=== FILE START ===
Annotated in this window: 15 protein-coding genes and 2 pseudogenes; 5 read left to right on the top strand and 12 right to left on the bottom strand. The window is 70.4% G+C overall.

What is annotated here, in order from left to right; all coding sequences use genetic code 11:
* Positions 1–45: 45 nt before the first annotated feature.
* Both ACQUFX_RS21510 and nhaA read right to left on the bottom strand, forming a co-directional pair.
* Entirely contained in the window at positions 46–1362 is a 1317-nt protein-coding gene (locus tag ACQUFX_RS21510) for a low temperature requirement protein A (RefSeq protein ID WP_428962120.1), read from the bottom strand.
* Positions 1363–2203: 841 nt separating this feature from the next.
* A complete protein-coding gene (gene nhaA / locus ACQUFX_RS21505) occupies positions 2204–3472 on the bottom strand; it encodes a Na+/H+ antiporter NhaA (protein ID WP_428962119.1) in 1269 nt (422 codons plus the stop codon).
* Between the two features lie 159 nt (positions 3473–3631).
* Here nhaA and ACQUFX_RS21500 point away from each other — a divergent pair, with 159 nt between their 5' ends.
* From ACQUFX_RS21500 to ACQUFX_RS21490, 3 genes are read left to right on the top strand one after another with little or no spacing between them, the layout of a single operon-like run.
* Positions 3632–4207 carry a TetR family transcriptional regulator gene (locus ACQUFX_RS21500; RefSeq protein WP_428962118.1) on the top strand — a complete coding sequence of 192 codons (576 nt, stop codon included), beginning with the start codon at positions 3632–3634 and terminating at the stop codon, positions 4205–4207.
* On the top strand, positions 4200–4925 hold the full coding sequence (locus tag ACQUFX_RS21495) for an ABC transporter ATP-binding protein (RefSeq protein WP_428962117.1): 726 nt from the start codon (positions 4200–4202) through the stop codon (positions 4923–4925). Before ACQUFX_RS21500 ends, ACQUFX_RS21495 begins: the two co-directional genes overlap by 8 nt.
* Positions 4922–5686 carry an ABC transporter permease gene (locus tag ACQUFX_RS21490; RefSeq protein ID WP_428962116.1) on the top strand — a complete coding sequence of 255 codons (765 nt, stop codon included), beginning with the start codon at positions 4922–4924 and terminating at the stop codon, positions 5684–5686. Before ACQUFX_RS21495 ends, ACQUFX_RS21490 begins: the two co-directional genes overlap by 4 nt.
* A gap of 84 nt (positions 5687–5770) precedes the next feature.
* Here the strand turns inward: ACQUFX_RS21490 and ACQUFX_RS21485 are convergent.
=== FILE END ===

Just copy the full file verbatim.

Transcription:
Annotated in this window: 15 protein-coding genes and 2 pseudogenes; 5 read left to right on the top strand and 12 right to left on the bottom strand. The window is 70.4% G+C overall.

What is annotated here, in order from left to right; all coding sequences use genetic code 11:
* Positions 1–45: 45 nt before the first annotated feature.
* Both ACQUFX_RS21510 and nhaA read right to left on the bottom strand, forming a co-directional pair.
* Entirely contained in the window at positions 46–1362 is a 1317-nt protein-coding gene (locus tag ACQUFX_RS21510) for a low temperature requirement protein A (RefSeq protein ID WP_428962120.1), read from the bottom strand.
* Positions 1363–2203: 841 nt separating this feature from the next.
* A complete protein-coding gene (gene nhaA / locus ACQUFX_RS21505) occupies positions 2204–3472 on the bottom strand; it encodes a Na+/H+ antiporter NhaA (protein ID WP_428962119.1) in 1269 nt (422 codons plus the stop codon).
* Between the two features lie 159 nt (positions 3473–3631).
* Here nhaA and ACQUFX_RS21500 point away from each other — a divergent pair, with 159 nt between their 5' ends.
* From ACQUFX_RS21500 to ACQUFX_RS21490, 3 genes are read left to right on the top strand one after another with little or no spacing between them, the layout of a single operon-like run.
* Positions 3632–4207 carry a TetR family transcriptional regulator gene (locus ACQUFX_RS21500; RefSeq protein WP_428962118.1) on the top strand — a complete coding sequence of 192 codons (576 nt, stop codon included), beginning with the start codon at positions 3632–3634 and terminating at the stop codon, positions 4205–4207.
* On the top strand, positions 4200–4925 hold the full coding sequence (locus tag ACQUFX_RS21495) for an ABC transporter ATP-binding protein (RefSeq protein WP_428962117.1): 726 nt from the start codon (positions 4200–4202) through the stop codon (positions 4923–4925). Before ACQUFX_RS21500 ends, ACQUFX_RS21495 begins: the two co-directional genes overlap by 8 nt.
* Positions 4922–5686 carry an ABC transporter permease gene (locus tag ACQUFX_RS21490; RefSeq protein ID WP_428962116.1) on the top strand — a complete coding sequence of 255 codons (765 nt, stop codon included), beginning with the start codon at positions 4922–4924 and terminating at the stop codon, positions 5684–5686. Before ACQUFX_RS21495 ends, ACQUFX_RS21490 begins: the two co-directional genes overlap by 4 nt.
* A gap of 84 nt (positions 5687–5770) precedes the next feature.
* Here the strand turns inward: ACQUFX_RS21490 and ACQUFX_RS21485 are convergent.